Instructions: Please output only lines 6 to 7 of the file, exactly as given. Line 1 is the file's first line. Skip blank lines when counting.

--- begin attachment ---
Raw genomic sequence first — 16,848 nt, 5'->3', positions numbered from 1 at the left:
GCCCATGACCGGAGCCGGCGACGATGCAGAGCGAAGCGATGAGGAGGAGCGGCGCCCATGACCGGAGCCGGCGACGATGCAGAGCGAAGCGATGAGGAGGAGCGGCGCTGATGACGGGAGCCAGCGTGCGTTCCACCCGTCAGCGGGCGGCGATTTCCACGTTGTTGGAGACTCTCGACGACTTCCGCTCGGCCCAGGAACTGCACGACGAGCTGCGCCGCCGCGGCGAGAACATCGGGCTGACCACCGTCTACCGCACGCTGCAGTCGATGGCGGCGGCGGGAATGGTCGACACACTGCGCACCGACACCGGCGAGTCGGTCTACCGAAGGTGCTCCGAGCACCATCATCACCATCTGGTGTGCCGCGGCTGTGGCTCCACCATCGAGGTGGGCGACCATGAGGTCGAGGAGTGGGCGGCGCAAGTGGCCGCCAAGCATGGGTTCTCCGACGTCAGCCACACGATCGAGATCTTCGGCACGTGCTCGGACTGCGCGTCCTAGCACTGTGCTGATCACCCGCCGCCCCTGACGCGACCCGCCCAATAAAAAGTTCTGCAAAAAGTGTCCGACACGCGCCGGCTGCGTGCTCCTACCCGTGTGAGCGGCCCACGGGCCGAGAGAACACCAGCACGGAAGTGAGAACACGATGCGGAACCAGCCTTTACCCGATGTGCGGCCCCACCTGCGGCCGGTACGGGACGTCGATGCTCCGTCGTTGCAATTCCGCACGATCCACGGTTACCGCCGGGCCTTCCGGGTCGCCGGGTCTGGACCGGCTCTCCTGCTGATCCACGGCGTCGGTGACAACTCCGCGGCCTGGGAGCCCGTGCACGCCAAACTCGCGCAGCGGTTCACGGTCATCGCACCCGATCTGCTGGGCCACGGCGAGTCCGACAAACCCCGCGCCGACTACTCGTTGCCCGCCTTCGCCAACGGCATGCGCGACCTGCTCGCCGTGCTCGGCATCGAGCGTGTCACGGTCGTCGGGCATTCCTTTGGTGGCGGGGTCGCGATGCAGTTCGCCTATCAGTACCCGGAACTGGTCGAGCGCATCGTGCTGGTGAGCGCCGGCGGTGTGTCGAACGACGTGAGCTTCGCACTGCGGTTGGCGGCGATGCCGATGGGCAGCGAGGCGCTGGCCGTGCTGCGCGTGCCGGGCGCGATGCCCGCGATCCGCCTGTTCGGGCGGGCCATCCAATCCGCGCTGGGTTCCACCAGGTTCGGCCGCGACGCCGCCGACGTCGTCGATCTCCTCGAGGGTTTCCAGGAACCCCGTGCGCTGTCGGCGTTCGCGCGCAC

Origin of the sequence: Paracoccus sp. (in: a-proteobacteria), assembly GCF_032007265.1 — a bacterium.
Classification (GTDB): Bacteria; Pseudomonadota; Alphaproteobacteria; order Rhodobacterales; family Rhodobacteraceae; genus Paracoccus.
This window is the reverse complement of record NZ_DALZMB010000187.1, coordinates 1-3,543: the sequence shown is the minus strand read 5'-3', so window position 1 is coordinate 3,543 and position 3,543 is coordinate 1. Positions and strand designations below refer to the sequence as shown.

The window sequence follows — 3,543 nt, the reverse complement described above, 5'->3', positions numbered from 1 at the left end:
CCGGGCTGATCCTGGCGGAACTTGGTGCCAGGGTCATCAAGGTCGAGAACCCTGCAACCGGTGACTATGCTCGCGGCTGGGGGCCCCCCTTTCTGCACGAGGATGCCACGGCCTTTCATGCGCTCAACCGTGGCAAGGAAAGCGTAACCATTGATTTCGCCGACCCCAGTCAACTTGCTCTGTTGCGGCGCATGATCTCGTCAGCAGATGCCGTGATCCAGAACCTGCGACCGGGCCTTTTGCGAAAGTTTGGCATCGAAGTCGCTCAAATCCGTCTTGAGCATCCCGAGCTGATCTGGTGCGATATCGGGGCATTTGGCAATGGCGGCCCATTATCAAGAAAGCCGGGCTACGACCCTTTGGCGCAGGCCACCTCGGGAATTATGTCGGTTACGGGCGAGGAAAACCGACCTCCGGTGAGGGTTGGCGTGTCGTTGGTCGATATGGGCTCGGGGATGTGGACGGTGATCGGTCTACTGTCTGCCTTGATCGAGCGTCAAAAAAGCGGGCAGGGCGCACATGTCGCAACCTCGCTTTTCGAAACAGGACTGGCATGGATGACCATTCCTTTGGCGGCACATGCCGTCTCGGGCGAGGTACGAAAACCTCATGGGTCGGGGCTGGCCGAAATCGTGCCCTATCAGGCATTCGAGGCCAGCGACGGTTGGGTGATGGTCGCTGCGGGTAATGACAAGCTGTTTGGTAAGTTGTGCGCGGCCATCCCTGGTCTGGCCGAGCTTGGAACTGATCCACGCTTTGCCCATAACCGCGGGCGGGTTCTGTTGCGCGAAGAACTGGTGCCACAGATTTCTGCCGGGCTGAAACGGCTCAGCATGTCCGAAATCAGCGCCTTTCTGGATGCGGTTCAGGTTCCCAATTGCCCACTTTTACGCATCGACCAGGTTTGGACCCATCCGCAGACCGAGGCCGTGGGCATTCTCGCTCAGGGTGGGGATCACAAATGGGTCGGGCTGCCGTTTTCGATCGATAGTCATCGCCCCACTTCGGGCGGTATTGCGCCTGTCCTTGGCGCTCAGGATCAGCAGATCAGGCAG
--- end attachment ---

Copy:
The window sequence follows — 3,543 nt, the reverse complement described above, 5'->3', positions numbered from 1 at the left end:
CCGGGCTGATCCTGGCGGAACTTGGTGCCAGGGTCATCAAGGTCGAGAACCCTGCAACCGGTGACTATGCTCGCGGCTGGGGGCCCCCCTTTCTGCACGAGGATGCCACGGCCTTTCATGCGCTCAACCGTGGCAAGGAAAGCGTAACCATTGATTTCGCCGACCCCAGTCAACTTGCTCTGTTGCGGCGCATGATCTCGTCAGCAGATGCCGTGATCCAGAACCTGCGACCGGGCCTTTTGCGAAAGTTTGGCATCGAAGTCGCTCAAATCCGTCTTGAGCATCCCGAGCTGATCTGGTGCGATATCGGGGCATTTGGCAATGGCGGCCCATTATCAAGAAAGCCGGGCTACGACCCTTTGGCGCAGGCCACCTCGGGAATTATGTCGGTTACGGGCGAGGAAAACCGACCTCCGGTGAGGGTTGGCGTGTCGTTGGTCGATATGGGCTCGGGGATGTGGACGGTGATCGGTCTACTGTCTGCCTTGATCGAGCGTCAAAAAAGCGGGCAGGGCGCACATGTCGCAACCTCGCTTTTCGAAACAGGACTGGCATGGATGACCATTCCTTTGGCGGCACATGCCGTCTCGGGCGAGGTACGAAAACCTCATGGGTCGGGGCTGGCCGAAATCGTGCCCTATCAGGCATTCGAGGCCAGCGACGGTTGGGTGATGGTCGCTGCGGGTAATGACAAGCTGTTTGGTAAGTTGTGCGCGGCCATCCCTGGTCTGGCCGAGCTTGGAACTGATCCACGCTTTGCCCATAACCGCGGGCGGGTTCTGTTGCGCGAAGAACTGGTGCCACAGATTTCTGCCGGGCTGAAACGGCTCAGCATGTCCGAAATCAGCGCCTTTCTGGATGCGGTTCAGGTTCCCAATTGCCCACTTTTACGCATCGACCAGGTTTGGACCCATCCGCAGACCGAGGCCGTGGGCATTCTCGCTCAGGGTGGGGATCACAAATGGGTCGGGCTGCCGTTTTCGATCGATAGTCATCGCCCCACTTCGGGCGGTATTGCGCCTGTCCTTGGCGCTCAGGATCAGCAGATCAGGCAG